powered by centersite dot net
Child & Adolescent Development: Overview
Resources
Basic InformationMore InformationLatest News
Health Tip: Rewarding Kids Without FoodDo Older Dads Produce Brainy Boys?USPSTF Concludes Screening for Obesity Beneficial for ChildrenFirearms Kill or Wound 7,000 U.S. Children AnnuallyGuns Kill or Wound 7,000 U.S. Kids a Year: ReportTime for Some Summer Sun Safety TipsHealth Tip: Applying Sunscreen on ChildrenMany Preemies Don't Struggle in SchoolHealth Tip: When Your Child Won't Eat LunchResearchers Target Zolmitriptan Dosing for Pediatric MigraineMigraine Warning Signs May Differ in Kids, AdultsHealth Tip: Keep Germs Out of Pool WaterWhen a Divorce Turns Bitter, Kids' Immune Systems May Pay a PriceBrush Up on Swim Safety for SummerLawn Mowers Are Risky Business for KidsAre All Those 'Fidget Spinners' Really Helping Kids?1 in 5 U.S. Kids Killed in Crashes Not Restrained ProperlyHelping Ease Kids' Fears After Manchester Terror AttackHealth Tip: Limit a Young Child's Media TimeMany Parents Underestimate Drowning RisksChildren Express Positive Views of Digital Tracking by StrangersToo Many Parents Say No to Helmets for Kids on WheelsHear This! Keep Cotton Swabs Out of Kids' EarsHealth Tip: Be a Safe Driver for Your Kids'Dr. Google' May Undermine Parents' Trust in Their PediatricianPAS: Hospitalizations Up for Suicidal Thoughts, Actions in KidsGuns Send About 16 U.S. Kids to the Hospital Every DayWhen Grandparents Raise Grandkids, Are They Up to Date on Child Safety?More Starring Roles for Booze in Kids' Movies, Study FindsThe Family That Eats Together, BenefitsAre Smartphones Helping or Harming Kids' Mental Health?More Active Kids Could Save U.S. Billions in Health Costs: StudyTrump Administration Rolls Back Obama-Era School Lunch RulesAre Bullies Getting Run Out of U.S. Schools?Health Tip: Turn Off Those ScreensKids' Sun Safety Means 'Slip, Slap, Slop'Pediatricians Missing Elevated Blood Lead Levels in U.S.AAP Stresses Medical Home Best for Acute Health ConcernsAre Kids' Vaccines a Victim of Their Own Success?Checklist for Family-Centered Rounds Deemed BeneficialChildren With Suspected Child Abuse Present to Hospital LateCancer Risk Rises After Childhood Organ Transplant: StudyModel Predicts Which Pediatric ER Patients Likely to Be AdmittedObesity Quadruples Kids' Type 2 Diabetes Risk: StudyAre You Raising an 'Emotional Eater'?Kids Face Their Own Death Risks When a Sibling DiesIn America's Poorest Communities, a Greater Risk of Child Abuse DeathsFDA Warns Against Children Taking Codeine, TramadolNext Seven Great Achievements in Pediatric Research PredictedDon't Give Kids Medicines With Codeine, Tramadol: FDA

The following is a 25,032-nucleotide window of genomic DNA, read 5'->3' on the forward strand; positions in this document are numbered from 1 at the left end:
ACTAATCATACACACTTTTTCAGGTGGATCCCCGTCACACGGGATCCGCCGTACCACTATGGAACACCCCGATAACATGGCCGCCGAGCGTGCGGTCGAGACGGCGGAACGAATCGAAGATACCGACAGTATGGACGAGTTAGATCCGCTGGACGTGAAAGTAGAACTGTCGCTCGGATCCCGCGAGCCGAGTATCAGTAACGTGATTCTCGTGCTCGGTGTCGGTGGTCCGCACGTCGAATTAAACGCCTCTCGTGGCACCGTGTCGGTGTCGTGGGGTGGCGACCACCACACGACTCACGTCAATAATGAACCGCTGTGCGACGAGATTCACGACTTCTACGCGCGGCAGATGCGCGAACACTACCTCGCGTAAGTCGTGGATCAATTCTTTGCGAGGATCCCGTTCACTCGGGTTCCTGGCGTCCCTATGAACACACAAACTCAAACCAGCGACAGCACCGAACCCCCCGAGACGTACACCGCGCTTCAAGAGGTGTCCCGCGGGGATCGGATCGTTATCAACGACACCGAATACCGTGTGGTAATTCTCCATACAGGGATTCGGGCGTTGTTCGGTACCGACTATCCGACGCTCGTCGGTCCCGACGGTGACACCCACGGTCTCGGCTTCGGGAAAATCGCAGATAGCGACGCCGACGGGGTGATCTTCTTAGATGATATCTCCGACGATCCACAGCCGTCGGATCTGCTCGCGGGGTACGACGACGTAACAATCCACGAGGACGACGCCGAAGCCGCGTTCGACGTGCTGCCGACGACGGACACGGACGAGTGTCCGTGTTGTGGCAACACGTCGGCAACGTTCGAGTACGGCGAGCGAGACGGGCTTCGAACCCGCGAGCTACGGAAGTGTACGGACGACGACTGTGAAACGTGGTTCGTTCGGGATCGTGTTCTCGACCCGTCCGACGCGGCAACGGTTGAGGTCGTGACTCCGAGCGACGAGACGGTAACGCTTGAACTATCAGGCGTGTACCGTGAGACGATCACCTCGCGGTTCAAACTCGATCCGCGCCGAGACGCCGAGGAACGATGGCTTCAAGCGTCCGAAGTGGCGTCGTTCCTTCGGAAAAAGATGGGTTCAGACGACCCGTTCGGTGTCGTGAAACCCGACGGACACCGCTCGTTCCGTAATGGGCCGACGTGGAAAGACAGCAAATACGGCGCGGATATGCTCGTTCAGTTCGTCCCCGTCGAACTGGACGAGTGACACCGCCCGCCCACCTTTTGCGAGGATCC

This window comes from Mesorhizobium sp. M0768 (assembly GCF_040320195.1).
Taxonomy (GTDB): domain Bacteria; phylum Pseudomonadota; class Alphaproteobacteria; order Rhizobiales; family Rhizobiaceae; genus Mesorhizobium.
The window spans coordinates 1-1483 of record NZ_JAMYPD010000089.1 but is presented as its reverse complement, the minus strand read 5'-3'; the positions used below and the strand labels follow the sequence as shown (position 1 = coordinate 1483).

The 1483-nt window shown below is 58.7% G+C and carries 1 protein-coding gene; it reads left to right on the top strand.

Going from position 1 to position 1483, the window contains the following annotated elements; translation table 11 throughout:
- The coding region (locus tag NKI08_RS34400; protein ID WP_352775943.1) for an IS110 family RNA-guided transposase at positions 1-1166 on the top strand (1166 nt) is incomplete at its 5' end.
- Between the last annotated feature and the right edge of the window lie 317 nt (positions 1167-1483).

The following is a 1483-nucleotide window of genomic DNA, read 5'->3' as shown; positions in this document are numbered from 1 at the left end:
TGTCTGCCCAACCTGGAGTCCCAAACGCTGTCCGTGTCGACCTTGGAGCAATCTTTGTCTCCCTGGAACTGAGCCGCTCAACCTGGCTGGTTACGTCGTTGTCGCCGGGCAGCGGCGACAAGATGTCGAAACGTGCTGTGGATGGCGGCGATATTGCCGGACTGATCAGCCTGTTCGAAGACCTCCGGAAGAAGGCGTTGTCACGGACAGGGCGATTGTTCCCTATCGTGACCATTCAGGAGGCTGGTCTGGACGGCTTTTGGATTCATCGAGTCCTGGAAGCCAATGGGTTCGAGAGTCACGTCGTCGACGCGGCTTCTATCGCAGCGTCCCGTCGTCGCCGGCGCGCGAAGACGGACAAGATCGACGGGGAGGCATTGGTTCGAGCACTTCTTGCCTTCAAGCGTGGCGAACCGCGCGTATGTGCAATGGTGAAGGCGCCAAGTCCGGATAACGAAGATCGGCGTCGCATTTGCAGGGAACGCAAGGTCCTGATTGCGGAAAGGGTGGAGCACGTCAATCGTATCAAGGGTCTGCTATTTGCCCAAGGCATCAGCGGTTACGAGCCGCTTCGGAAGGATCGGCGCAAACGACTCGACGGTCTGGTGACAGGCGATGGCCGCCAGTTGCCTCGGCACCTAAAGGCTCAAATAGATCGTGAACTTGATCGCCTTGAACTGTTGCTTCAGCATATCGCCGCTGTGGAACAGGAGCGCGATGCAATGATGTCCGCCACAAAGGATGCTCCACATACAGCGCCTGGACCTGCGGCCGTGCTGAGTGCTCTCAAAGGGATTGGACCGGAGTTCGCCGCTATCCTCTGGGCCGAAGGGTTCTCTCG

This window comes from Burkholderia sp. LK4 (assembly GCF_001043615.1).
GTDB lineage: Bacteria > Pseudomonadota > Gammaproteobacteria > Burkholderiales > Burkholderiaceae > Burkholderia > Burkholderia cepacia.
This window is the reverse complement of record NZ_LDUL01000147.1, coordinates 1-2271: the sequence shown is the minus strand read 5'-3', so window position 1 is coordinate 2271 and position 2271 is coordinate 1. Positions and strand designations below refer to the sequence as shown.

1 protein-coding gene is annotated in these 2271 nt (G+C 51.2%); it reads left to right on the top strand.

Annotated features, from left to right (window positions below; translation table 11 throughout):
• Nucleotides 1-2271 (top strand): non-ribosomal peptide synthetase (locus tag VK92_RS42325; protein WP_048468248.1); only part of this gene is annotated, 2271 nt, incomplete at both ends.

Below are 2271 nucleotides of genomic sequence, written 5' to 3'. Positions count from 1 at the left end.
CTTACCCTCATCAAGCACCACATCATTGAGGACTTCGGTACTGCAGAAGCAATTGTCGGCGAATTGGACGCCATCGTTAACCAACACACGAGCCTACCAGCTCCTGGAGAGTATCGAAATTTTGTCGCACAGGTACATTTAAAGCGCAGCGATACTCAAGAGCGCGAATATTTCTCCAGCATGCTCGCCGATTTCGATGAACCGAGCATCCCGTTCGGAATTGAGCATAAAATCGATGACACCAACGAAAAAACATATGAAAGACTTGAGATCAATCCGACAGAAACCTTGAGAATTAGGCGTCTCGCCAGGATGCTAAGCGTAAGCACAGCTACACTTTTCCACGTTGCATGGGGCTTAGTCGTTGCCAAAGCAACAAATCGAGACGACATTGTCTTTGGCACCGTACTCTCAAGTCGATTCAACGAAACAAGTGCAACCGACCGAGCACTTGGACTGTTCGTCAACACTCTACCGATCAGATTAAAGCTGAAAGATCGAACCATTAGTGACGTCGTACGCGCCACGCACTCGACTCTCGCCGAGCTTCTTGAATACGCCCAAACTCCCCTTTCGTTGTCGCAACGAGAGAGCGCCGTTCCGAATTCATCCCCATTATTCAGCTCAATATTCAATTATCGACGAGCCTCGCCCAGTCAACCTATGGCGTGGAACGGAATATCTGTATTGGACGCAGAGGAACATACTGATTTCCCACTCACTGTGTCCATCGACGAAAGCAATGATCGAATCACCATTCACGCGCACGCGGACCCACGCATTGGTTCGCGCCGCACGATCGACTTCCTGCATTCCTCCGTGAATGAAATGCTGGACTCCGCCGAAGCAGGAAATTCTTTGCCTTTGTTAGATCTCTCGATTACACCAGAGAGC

Questions and AnswersVideosLinksBook Reviews
Related Topics

ADHD: Attention Deficit Hyperactivity Disorder
Childhood Mental Disorders and Illnesses
Parenting
Child Development & Parenting: Infants (0-2)
Child Development & Parenting: Early (3-7)
Child Development & Parenting: Middle (8-11)
Child Development Theory: Adolescence (12-24)

Obesity Quadruples Kids' Type 2 Diabetes Risk: Study

HealthDay News
by -- Mary Elizabeth Dallas
Updated: Apr 25th 2017

new article illustration

TUESDAY, April 25, 2017 (HealthDay News) -- Close to 13 million American children and teens are obese, and new research shows they may be four times more likely than kids with a healthy weight to develop type 2 diabetes by age 25.

Between 2002 and 2005, there were 3,600 cases a year of type 2 diabetes among U.S. kids and teens, according to the Endocrine Society's Endocrine Facts and Figures report. A large study of British children produced similar results, the researchers noted.

"As the prevalence of obesity and being overweight has rapidly risen, an increasing number of children and young adults have been diagnosed with diabetes in the United Kingdom since the early 1990s," said study co-author Ali Abbasi, a research fellow at King's College London.

For the study, published April 25 in the Journal of the Endocrine Society, the researchers reviewed health records of 375 general practices in the United Kingdom.

The team compared the diabetes status and body mass index (BMI) of about 370,000 children between the ages of 2 and 15. BMI is a measure used to determine if someone is a healthy weight for their height.

The study found that 654 youngsters were diagnosed with type 2 diabetes and 1,319 with type 1 diabetes between 1994 and 2013. Nearly half of those with type 2 diabetes were obese. There was no link, however, between obesity and rates of type 1 diabetes, an autoimmune disease, researchers noted.

"Diabetes imposes a heavy burden on society because the condition is common and costly to treat," Abbasi said in an Endocrine Society news release. "Estimates indicate one in 11 adults has type 2 diabetes, or about 415 million people worldwide. Given that diabetes and obesity are preventable from early life, our findings and other research will hopefully motivate the public and policymakers to invest and engage in diabetes prevention efforts."

More information

The U.S. Centers for Disease Control and Prevention provides more on childhood obesity.